In a competitive job market, liberal arts majors may think their skills are not as much in demand as their professional school counterparts.
But in a field like government, a liberal arts education prepares students just as well, or even better, than a business or law degree.
This was the message of a panel on "Careers in Government" -- co-sponsored by Dean of the College of Arts and Sciences Rebecca Bushnell and Career Services -- that took place Monday evening in Logan Hall.
The panel of five consisted of Penn alumni from the 1980s and 1990s who received undergraduate degrees from the College.
Each panelist was enthusiastic about working for the federal government in Washington, D.C., and about the value of their time as undergraduates at Penn.
David Aidekman, a 1997 graduate who is now the director for policy and programs of the White House Homeland Security Council, said that by having a career in government, one has a chance to work with "very talented, very smart people who want to make a difference."
He added that a Penn education "helps every day [on the job]. You can't succeed without a broad background."
"Graduating from here with a liberal arts degree means you know how the world works," said Scott Mulhauser, who received his bachelor's degree from Penn in 1997 and now works as a spokesman and speechwriter for Sen. John Breaux (D-La.)."Having Penn on there lends credibility to a resum‚."
The panelists agreed that in addition to the allure of their jobs, Washington is a great city in which to work.
Lydia Griggsby, who received her B.A. from Penn in 1990 and is now an assistant U.S. attorney at the Department of Justice, said she "got the Washington, D.C., bug, as everyone says."
Mulhauser agreed, saying, "Each time something happens, I tell myself it can't get any crazier," alluding to the excitement of working in the capital. "I've loved every minute of it."
In spite of all the positives of working for the federal government, the panelists noted some drawbacks.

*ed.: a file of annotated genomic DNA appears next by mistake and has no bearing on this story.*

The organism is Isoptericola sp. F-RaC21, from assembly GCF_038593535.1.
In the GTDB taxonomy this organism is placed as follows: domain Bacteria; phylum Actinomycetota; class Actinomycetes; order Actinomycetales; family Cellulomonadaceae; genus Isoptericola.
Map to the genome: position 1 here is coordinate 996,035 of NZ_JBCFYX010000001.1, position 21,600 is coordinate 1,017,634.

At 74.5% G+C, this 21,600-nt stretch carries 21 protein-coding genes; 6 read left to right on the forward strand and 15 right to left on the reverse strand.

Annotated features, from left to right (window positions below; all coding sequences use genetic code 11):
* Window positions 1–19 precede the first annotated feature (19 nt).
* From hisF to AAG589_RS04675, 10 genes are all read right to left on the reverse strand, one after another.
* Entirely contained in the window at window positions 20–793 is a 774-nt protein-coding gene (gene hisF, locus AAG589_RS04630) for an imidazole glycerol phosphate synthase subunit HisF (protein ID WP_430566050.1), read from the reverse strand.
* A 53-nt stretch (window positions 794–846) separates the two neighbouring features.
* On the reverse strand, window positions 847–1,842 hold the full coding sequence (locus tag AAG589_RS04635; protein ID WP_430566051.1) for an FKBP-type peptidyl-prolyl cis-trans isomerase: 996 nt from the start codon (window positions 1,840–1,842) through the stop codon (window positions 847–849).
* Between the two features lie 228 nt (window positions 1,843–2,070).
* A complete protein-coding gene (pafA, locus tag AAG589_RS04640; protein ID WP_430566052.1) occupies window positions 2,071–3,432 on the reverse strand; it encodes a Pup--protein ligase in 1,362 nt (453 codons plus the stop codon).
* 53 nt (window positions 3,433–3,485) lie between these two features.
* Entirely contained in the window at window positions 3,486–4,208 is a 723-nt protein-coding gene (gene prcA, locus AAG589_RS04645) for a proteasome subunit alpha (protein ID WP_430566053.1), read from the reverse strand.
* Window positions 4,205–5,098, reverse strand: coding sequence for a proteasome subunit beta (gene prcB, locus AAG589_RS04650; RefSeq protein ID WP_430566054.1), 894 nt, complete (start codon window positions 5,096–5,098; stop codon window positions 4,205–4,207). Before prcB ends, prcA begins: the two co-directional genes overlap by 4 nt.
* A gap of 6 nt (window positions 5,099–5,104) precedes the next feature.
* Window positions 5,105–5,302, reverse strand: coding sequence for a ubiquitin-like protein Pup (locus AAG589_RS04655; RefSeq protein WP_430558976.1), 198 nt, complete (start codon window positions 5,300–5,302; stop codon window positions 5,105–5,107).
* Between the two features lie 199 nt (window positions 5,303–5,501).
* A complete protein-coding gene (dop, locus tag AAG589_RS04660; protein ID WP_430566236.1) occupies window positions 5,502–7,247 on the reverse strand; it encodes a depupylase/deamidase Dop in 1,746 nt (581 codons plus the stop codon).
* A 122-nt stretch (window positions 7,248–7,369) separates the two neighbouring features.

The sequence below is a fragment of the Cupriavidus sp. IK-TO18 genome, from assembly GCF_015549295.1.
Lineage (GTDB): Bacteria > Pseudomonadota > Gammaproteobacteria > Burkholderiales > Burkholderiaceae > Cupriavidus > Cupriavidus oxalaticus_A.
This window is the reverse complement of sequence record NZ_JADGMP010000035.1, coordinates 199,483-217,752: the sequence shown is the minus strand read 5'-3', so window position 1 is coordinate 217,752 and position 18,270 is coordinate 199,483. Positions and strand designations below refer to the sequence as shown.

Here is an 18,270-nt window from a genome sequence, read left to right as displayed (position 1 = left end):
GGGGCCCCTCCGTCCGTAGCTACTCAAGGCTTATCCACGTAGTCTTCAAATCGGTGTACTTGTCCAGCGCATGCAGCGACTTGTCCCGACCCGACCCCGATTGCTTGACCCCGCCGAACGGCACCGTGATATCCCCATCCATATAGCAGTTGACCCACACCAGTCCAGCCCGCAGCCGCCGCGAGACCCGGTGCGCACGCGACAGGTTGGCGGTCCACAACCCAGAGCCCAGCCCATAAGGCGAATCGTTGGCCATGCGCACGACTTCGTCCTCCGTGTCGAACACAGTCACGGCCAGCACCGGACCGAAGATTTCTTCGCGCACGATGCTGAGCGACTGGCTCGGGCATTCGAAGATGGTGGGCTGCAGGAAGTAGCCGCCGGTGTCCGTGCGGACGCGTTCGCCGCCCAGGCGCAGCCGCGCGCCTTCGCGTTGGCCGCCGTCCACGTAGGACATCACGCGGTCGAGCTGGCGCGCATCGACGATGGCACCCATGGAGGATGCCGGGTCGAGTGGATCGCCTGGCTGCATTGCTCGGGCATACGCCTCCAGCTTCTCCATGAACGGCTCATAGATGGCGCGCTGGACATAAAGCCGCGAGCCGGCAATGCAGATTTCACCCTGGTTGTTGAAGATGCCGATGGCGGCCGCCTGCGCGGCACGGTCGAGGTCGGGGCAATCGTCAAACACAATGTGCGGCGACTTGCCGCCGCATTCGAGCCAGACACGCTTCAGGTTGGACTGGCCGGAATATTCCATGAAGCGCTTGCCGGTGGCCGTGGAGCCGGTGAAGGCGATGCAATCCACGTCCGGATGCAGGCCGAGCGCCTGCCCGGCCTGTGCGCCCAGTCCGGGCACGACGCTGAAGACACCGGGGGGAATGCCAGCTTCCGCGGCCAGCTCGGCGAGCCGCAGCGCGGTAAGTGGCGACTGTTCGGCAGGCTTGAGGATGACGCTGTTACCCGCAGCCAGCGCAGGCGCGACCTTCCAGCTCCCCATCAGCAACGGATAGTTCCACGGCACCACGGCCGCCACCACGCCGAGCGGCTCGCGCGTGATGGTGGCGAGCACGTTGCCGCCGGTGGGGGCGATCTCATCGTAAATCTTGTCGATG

1987 Penn graduate Susanne Mehlman said that government work can be frustrating because of gridlock.
Even so, compared to her experience working in the private sector, there is less bureaucracy in her current government job.
She added that it is "really gratifying to see an issue I've worked on debated on the House or Senate floor."
Students said they were not sure of the overall effect Career Services has on campus, but most agreed that Monday's panel was useful.
"It was interesting to see what kinds of decisions [the panelists] made to get where they are," College junior John Paul Remorenko said.
College sophomore Tom Haymore said that while he has visited Career Services "a couple of times," he didn't know "how effective they are at getting information out to the general population."
Associate Director of Career Services Peggy Curchack addressed this concern.
"We started to put together a concerted program to let College students know the range of possibilities out there," she said.
The event validated her goal, as approximately 75 students attended the discussion.
In her introduction to the event, Curchack mentioned the Penn Career Network -- a database of alumni contact information -- as a useful tool for students to utilize as they search for jobs.
There was unanimous agreement on the value of the alumni network.
"It's something you can look forward to as a benefit of a Penn education," said Philip Decola, program scientist for atmospheric composition at NASA's Office of Earth Science, who received his B.A. and Ph.D. from Penn in 1984 and 1990, respectively.
Mulhauser agreed, saying, "It's nice to have friends in a big city where you don't know anyone."Comments powered by Disqus
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